Recent evidence implicates increased oxidative stress as an important mechanism of the pulmonary inflammation that occurs in cigarette smokers. Since cigarette smoke (CS) contains and generates a large amount of reactive oxygen species (ROS) that elicit pulmonary inflammation, antioxidants may become effective therapeutic agents for CS-related inflammatory lung diseases, such as chronic obstructive pulmonary disease. Platinum nanoparticles stabilized with polyacrylate to form a stable colloid solution (PAA-Pt) are a new class of antioxidants that has been shown to efficiently quench ROS. In the present study we investigated the therapeutic effects of PAA-Pt on pulmonary inflammation in smoking mice. PAA-Pt or saline was administered intranasally to DBA/2 mice, which were then exposed to CS or control air daily for 3 days. Mice were sacrificed 4h after their final exposure to CS or control air. CS exposure caused depletion of antioxidant capacity, NFkappaB activation, and neutrophilic inflammation in the lungs of mice, and intranasal administration of PAA-Pt prior to CS exposure was found to inhibit these changes. Intranasal administration of PAA-Pt alone did not elicit pulmonary inflammation or toxicity. In in vitro experiments, treatment of alveolar-type-II-like A549 cells with PAA-Pt inhibited cell death after exposure to a CS extract. These results suggest that platinum nanoparticles act as antioxidants that inhibit pulmonary inflammation induced by acute cigarette smoking.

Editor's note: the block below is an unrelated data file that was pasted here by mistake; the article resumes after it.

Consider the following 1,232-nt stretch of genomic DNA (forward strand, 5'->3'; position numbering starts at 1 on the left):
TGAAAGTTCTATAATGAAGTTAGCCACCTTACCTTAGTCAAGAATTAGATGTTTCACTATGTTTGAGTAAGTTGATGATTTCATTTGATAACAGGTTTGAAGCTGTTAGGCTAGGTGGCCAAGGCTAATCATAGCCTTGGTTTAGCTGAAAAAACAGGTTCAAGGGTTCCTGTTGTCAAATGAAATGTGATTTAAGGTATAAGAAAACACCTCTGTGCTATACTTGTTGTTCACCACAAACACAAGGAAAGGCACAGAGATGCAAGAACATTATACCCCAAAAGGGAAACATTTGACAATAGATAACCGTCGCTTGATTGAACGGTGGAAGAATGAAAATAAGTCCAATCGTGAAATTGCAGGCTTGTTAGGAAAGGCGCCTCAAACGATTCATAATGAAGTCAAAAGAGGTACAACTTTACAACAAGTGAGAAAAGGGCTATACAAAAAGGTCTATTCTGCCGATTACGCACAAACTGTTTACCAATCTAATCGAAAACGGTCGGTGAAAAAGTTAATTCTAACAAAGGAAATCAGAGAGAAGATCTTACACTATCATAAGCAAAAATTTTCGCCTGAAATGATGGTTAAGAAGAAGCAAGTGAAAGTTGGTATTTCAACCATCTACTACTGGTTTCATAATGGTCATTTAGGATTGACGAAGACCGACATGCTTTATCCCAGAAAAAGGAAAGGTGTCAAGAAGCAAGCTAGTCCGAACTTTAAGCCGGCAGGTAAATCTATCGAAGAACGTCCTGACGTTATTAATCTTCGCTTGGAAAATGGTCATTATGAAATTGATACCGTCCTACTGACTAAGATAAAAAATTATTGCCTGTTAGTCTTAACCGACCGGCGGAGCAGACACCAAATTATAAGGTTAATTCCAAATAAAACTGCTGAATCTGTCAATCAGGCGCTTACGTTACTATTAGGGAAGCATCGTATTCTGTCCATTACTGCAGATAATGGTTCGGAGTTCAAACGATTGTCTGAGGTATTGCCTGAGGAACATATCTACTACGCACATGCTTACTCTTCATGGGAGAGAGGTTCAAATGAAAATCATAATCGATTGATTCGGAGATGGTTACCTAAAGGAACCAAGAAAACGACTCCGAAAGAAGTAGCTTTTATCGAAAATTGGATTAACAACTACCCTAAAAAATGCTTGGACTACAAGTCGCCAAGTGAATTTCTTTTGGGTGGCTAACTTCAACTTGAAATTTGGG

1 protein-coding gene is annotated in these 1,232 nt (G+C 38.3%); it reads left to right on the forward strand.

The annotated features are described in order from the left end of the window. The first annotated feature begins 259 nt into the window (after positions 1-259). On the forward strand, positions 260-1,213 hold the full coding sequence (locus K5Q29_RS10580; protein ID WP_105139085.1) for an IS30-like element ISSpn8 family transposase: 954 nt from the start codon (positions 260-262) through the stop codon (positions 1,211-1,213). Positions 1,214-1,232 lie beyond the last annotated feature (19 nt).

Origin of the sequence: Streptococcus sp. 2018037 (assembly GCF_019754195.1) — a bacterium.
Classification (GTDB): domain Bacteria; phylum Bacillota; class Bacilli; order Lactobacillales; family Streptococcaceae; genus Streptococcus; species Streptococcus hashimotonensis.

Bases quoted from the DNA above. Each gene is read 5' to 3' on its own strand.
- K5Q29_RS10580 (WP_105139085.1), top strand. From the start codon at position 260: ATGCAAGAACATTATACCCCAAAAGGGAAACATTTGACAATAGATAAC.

Article
The epithelial Na+ channel (ENaC) transports Na+ across tight epithelia, including the distal nephron. Different paradigms of ENaC regulation include extrinsic and intrinsic factors that affect the expression, single-channel properties, and intracellular trafficking of the channel. In particular, recent discoveries highlight new findings regarding proteolytic processing, ubiquitination, and recycling of the channel. Understanding the regulation of this channel is critical to the understanding of various clinical phenomena, including normal physiology and several diseases of kidney and lung epithelia, such as blood pressure (BP) control, edema, and airway fluid clearance. Significant progress has been achieved in this active field of research. Although ENaC is classically thought to be a mediator of BP and volume status through Na+ reabsorption in the distal nephron, several studies in animal models highlight important roles for ENaC in lung pathophysiology, including in cystic fibrosis. The purpose of this review is to highlight the various modes and mechanisms of ENaC regulation, with a focus on more recent studies and their clinical implications.